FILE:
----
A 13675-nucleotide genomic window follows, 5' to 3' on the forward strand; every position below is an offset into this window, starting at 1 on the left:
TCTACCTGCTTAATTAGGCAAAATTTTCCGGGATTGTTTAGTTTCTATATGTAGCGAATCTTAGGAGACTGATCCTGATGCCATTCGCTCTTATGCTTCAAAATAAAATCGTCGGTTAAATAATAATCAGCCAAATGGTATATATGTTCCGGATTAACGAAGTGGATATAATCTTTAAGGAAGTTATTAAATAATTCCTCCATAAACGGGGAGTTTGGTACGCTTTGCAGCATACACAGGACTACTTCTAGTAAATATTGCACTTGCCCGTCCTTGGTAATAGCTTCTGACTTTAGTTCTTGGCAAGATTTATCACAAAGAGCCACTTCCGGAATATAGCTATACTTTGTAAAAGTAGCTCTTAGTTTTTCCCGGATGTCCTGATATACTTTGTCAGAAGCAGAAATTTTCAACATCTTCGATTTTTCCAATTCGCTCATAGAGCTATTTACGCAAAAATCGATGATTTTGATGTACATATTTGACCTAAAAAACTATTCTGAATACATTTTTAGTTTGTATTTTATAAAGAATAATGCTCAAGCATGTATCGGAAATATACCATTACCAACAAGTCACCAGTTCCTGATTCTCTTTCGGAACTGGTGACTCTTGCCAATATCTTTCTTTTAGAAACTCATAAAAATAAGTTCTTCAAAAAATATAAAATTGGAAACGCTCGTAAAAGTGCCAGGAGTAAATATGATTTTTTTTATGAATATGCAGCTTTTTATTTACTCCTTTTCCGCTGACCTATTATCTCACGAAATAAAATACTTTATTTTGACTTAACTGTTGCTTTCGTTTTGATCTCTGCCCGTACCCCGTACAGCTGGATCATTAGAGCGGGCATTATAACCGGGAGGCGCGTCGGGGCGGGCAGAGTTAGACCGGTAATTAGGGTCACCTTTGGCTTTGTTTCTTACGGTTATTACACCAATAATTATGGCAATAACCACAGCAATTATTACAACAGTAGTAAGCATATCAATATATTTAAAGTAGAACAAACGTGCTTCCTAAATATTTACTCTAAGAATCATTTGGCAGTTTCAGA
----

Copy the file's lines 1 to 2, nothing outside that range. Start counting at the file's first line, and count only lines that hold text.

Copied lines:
A 13675-nucleotide genomic window follows, 5' to 3' on the forward strand; every position below is an offset into this window, starting at 1 on the left:
TCTACCTGCTTAATTAGGCAAAATTTTCCGGGATTGTTTAGTTTCTATATGTAGCGAATCTTAGGAGACTGATCCTGATGCCATTCGCTCTTATGCTTCAAAATAAAATCGTCGGTTAAATAATAATCAGCCAAATGGTATATATGTTCCGGATTAACGAAGTGGATATAATCTTTAAGGAAGTTATTAAATAATTCCTCCATAAACGGGGAGTTTGGTACGCTTTGCAGCATACACAGGACTACTTCTAGTAAATATTGCACTTGCCCGTCCTTGGTAATAGCTTCTGACTTTAGTTCTTGGCAAGATTTATCACAAAGAGCCACTTCCGGAATATAGCTATACTTTGTAAAAGTAGCTCTTAGTTTTTCCCGGATGTCCTGATATACTTTGTCAGAAGCAGAAATTTTCAACATCTTCGATTTTTCCAATTCGCTCATAGAGCTATTTACGCAAAAATCGATGATTTTGATGTACATATTTGACCTAAAAAACTATTCTGAATACATTTTTAGTTTGTATTTTATAAAGAATAATGCTCAAGCATGTATCGGAAATATACCATTACCAACAAGTCACCAGTTCCTGATTCTCTTTCGGAACTGGTGACTCTTGCCAATATCTTTCTTTTAGAAACTCATAAAAATAAGTTCTTCAAAAAATATAAAATTGGAAACGCTCGTAAAAGTGCCAGGAGTAAATATGATTTTTTTTATGAATATGCAGCTTTTTATTTACTCCTTTTCCGCTGACCTATTATCTCACGAAATAAAATACTTTATTTTGACTTAACTGTTGCTTTCGTTTTGATCTCTGCCCGTACCCCGTACAGCTGGATCATTAGAGCGGGCATTATAACCGGGAGGCGCGTCGGGGCGGGCAGAGTTAGACCGGTAATTAGGGTCACCTTTGGCTTTGTTTCTTACGGTTATTACACCAATAATTATGGCAATAACCACAGCAATTATTACAACAGTAGTAAGCATATCAATATATTTAAAGTAGAACAAACGTGCTTCCTAAATATTTACTCTAAGAATCATTTGGCAGTTTCAGA